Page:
University of Oregon: No “Support our Troops” Stickers
A yellow ribbon sticker that says “Support The Troops” has created a big stir at the University of Oregon. A day after a campus employee was told to remove the sticker from his maintenance vehicle — people on campus are reacting. It all started after a university employee complained. Some think the university may have gone too far. But for now… all the stickers are gone. For some it’s a sticker that supports the troops. But at the University of Oregon… someone saw it as a political statement. “I don’t know how they think these are political.. i think they’re patriotic,” said Pete Baker, U of O delivery driver. Pete Baker has had the stickers on his work truck… for months. Friday, a university employee… complained. Now the stickers are gone.
“I’m not democratic or republican.. and i was really surprised the university deemed them to be political,” said Baker. Others who work with Baker… try to understand. “These are like their offices they work in them for eight hours a day.. they’re going to do something personal with them,” said Ron Lattion, facilities Maintenace worker.
In an e-mailed statement.. the University of Oregon says it is unclear if the decals are a political statement. But to make sure they are in compliance with state restrictions… all stickers were ordered to be removed. “I think it’s really a tough situation… because both sides have valid arguments,” said Terra Wegner, a U of O student. “It really comes down to the question of should state employees be allowed to express their opinions,” said Morgan Goulding, a Eugene resident.
Not surprisingly, this story is causing a lot of outrage. Michelle Malkin condemns this action and likens it to a “We Support Our Troops When they Shoot their Officers” sign. Kevin McCullough suggests an e-mail campaign to overturn the injustice and wonders why state employees shouldn’t be allowed to express their opinions. Jordan Golson finds it “disturbing” and believes the University is violating its own diversity policies. Kevin Aylward doesn’t say much about it but provides several links.
While I think the University is overreacting here, I’m not particularly concerned. If they were telling Baker to take the sticker off his personal vehicle as a condition of working at the school, this would indeed be outrageous. They’re not. They’re merely telling him not to put it on a vehicle owned by the University. Indeed, I’m not sure what business an employee has putting stickers of any kind, political or otherwise, on a state vehicle.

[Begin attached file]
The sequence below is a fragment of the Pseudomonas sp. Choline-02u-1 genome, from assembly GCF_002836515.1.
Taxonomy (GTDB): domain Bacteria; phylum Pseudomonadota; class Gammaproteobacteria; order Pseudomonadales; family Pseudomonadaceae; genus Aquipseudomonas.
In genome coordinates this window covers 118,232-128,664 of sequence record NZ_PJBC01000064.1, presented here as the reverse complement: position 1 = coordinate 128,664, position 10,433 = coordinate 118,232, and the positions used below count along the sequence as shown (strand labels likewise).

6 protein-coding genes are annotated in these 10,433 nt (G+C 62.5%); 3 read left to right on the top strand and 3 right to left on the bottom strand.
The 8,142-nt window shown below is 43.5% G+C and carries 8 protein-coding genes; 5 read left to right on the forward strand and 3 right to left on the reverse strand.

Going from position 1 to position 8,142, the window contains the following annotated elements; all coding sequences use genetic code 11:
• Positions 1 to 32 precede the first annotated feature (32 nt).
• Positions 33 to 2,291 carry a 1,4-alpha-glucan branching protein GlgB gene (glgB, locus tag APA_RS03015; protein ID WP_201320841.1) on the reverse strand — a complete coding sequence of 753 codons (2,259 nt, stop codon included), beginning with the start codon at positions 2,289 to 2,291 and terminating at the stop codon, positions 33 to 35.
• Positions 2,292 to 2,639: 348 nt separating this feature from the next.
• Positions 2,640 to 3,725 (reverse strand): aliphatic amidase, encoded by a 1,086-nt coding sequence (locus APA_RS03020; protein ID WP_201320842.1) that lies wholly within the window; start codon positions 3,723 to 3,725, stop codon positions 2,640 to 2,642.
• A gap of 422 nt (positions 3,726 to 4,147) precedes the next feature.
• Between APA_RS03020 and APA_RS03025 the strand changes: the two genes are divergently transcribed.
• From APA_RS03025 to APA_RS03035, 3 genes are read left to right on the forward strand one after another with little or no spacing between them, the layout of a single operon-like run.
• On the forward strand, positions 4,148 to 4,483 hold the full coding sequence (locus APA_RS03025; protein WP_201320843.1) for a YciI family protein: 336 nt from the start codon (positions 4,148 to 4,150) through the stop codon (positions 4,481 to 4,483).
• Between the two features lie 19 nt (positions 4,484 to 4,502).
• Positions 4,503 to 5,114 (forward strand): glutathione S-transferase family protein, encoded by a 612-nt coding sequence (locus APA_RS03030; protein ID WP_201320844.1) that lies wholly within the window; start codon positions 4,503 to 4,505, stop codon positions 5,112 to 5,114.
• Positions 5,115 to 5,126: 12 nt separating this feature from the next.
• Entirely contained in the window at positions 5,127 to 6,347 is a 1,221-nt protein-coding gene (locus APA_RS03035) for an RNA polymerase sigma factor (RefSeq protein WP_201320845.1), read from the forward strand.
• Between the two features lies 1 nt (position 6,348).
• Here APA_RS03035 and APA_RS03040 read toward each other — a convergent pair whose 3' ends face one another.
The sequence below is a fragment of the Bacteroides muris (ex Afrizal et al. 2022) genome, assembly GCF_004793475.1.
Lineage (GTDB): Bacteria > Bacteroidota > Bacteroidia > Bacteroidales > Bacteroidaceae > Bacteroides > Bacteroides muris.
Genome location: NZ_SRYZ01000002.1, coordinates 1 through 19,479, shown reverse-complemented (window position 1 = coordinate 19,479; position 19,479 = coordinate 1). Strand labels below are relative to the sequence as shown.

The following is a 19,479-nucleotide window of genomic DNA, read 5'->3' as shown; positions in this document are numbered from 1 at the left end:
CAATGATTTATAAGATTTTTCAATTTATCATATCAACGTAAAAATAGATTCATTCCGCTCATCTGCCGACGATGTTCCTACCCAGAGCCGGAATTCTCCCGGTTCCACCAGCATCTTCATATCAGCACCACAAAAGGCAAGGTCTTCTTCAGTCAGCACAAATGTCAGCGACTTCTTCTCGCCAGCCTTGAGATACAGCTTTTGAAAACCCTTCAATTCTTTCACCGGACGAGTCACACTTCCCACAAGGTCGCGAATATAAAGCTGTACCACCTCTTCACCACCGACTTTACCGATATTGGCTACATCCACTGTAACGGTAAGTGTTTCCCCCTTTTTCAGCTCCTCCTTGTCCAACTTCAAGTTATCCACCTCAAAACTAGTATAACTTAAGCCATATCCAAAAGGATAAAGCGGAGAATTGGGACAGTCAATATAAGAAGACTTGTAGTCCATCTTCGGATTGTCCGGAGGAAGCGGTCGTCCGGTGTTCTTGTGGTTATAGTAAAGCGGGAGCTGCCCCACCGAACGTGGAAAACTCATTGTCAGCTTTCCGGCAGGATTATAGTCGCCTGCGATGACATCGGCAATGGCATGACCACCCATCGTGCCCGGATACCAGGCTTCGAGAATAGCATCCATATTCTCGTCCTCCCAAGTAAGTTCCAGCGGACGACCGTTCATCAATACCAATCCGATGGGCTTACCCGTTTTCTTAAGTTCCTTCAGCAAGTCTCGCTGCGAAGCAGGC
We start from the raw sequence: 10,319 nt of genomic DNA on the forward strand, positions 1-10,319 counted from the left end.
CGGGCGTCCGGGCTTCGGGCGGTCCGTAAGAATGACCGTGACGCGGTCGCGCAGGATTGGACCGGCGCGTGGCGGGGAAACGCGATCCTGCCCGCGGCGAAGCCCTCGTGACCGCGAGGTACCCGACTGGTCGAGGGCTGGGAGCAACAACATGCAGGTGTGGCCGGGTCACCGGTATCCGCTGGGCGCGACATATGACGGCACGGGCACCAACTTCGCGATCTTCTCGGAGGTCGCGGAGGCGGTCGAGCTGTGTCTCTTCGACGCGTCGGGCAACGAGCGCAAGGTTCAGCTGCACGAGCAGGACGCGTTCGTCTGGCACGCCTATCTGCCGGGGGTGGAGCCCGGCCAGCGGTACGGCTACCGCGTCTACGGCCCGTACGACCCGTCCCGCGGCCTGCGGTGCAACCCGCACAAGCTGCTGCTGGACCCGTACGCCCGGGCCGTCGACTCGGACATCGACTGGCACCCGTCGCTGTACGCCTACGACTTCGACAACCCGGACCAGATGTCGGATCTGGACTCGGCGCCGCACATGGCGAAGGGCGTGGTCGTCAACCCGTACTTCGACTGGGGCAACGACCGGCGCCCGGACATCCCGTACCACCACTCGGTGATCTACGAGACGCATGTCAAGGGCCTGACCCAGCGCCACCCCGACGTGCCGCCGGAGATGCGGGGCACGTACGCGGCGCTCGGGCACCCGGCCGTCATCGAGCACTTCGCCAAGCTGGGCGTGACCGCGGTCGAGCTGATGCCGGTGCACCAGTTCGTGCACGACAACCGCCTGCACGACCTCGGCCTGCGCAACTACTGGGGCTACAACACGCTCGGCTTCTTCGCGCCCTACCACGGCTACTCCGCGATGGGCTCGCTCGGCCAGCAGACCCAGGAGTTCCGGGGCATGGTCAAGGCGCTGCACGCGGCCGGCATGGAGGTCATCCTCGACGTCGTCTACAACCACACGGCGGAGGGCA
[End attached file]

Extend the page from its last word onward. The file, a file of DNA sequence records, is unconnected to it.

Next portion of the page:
In the context of an unpopular war, “Support Our Troops” is indeed a political message, if an innocuous one with which almost all agree. When one sees the sticker on a vehicle, one presumes that the occupant of the vehicle not only supports our troops but supports the war. University vehicles, especially in a state-supported institution, should not be platforms for sloganeering.
When I was teaching at Troy State, our chancellor used a graduation ceremony held shortly before a statewide referendum on an “Education Lottery” to help encourage people to vote for said lottery. He invited newly elected Governor Don Siegelman, who ran almost entirely on a platform of passing the lottery, as the commencement speaker. He had recently retired Georgia Governor Zell Miller, whose most notable achievement until then was the passage of a similar lottery in the Peach State, to introduce Siegelman. Now, I supported the lottery, voted for Siegelman (later regretting it), and liked Miller. But I nonetheless believed this was an outrageous use of the University platform.
Conservatives who are outraged by the University’s edict should ask themselves how they’d feel if, instead of “Support Our Troops,” the sticker said “Visualize World Peace” or simply had the Vietnam era “Peace” symbol. For that matter, there are plenty of variants on the “Support Our Troops” stickers that most conservatives would find offensive, let alone appropriate for a University vehicle.
Update (1321): Ed Morrissey excerpts the University’s rules on political expression and finds that the sticker is not in violation of them. I would concur. This doesn’t change my viewpoint as expressed above, although it does muddy the water a bit as to the consistency of UofO’s enforcement.